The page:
Intersubjectivities in The Flood

LONCON3_logoAdam Welstead

intersubjectivities Maggie Gee’s The Flood

early 20C dystopian
literary legacy of utopian and dangerous European experience from utopia
1910 Wells

critiques of utopian stories
James “effect of anonymity …fundamental”

dystopian imagination
JG Bard—engulf self in crowds
Sarah Hall—brutally administered Britain, Sister revolutionary
Sam Taylor—cages of modern world, expat youths, contemporary Lord of the Flies
Thompson 2005—pop split by quarters, homogenization of space homogenizes people

Maggie Gee’s The Flood 2004
radically different notions of being together
“portrays prevailing conditions through near-future dystopia”
waterlogged Britain, unequal living conditions, frivolity of the rich, hopes for change lost
after the flood, people live utopian lives in the gardens

Sarah Dillon in critique “foregrounds ways in which … rejuvenating science fiction”

Living in the End Times, “global capitalist… approaching an apocalyptic zero-point.”
use the stages of grief to examine apocalyptic narratives

social divisions, equalities,
stage of denial in pending apocalypse
characters are living in the End Times, characters don’t recognize/accept the experience is happening at the time

“collective fetishistic disavowal”
just something new

easier for us to imagine world’s destruction than end of capitalism

News of ‘flood sickness’

ceremony marks 25-year anniversary of pleasure zone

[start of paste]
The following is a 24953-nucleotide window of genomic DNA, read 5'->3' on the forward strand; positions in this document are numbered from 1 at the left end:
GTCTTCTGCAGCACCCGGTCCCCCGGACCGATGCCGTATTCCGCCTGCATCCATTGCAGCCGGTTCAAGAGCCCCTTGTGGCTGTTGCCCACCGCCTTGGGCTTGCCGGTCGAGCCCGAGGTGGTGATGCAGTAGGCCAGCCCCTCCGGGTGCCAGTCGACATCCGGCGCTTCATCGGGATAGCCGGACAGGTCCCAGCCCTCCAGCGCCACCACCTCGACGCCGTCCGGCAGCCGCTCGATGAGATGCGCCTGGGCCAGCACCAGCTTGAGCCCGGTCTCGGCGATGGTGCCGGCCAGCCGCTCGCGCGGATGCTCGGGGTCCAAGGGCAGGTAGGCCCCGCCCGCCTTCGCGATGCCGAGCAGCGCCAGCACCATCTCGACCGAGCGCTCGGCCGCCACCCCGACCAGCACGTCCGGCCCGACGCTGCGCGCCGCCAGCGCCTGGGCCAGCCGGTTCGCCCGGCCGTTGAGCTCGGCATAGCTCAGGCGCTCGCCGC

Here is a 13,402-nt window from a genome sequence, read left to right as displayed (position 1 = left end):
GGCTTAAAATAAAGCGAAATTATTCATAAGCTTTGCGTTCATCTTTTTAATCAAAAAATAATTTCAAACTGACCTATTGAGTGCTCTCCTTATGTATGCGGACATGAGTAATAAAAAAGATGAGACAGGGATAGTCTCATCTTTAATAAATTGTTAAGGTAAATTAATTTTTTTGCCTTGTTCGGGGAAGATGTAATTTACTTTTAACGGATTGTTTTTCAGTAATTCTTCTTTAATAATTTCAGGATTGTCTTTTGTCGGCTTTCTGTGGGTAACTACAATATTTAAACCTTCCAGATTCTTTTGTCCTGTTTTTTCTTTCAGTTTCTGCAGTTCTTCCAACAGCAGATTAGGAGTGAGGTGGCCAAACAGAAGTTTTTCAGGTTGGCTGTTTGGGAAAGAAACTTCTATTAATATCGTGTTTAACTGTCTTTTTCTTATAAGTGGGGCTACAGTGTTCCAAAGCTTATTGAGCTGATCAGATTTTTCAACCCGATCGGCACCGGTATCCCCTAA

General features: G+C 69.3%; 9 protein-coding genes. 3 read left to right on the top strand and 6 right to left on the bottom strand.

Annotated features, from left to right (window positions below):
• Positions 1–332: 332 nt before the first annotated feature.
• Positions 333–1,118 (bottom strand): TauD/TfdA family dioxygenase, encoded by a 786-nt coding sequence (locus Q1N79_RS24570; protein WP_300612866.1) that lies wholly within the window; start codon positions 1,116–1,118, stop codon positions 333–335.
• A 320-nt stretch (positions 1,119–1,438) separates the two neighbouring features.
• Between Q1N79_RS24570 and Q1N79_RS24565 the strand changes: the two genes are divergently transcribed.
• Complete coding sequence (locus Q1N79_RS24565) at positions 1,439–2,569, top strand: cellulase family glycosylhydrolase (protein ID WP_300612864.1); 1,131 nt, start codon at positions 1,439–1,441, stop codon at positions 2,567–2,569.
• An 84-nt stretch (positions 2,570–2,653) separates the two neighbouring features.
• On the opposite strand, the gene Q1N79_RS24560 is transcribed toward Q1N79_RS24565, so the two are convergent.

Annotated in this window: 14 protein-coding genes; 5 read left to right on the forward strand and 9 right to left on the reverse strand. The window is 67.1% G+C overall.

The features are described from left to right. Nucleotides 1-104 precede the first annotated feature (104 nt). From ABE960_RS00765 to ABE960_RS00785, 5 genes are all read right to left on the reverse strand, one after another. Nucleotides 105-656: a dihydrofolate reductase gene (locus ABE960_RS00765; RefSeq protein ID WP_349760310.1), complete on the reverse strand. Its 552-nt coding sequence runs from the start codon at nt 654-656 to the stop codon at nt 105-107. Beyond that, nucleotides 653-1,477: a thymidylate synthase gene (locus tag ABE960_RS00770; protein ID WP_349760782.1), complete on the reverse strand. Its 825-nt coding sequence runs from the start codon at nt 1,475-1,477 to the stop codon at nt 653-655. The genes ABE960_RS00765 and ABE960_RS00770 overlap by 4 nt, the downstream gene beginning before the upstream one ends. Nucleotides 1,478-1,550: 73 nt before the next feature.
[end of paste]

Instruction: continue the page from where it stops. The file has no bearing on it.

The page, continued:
destruction of pleasure zones
ominous foreshadowing, but politicians at a gala
lingering sense of hope resounds through the Flood
city “gorged on dreams”
spectators are linked only by disconnection

The Flood’s dystopian Britain
“dress up and see and be seen”

disaffection of those who do not appear
margins remain and yet are absent
only those who define the city are those who are heard
“Who is this ‘our people’ that they’re going on about?”
social discontent
closed spaces of society, social and religious activists
bored people are actually looking for

following the flood, post-apocalyptic space
“Unusually thoughtful”
garden as heterotopia, Michel Foucault
effectively enacted

Kew Gardens are sites of utopia. Something new, something other.
“Something outside the city, a blueness, a greenness”

post-absurdian

modest reinvention of utopia/dystopia

two worlds of the future—change and continuance… continuance is dystopia, change is utopia

Gee’s illustrations of marginalized people
social objection and its disastrous ramifications
alternative modes of existence

Leave a Reply

Your email address will not be published.

CommentLuv badge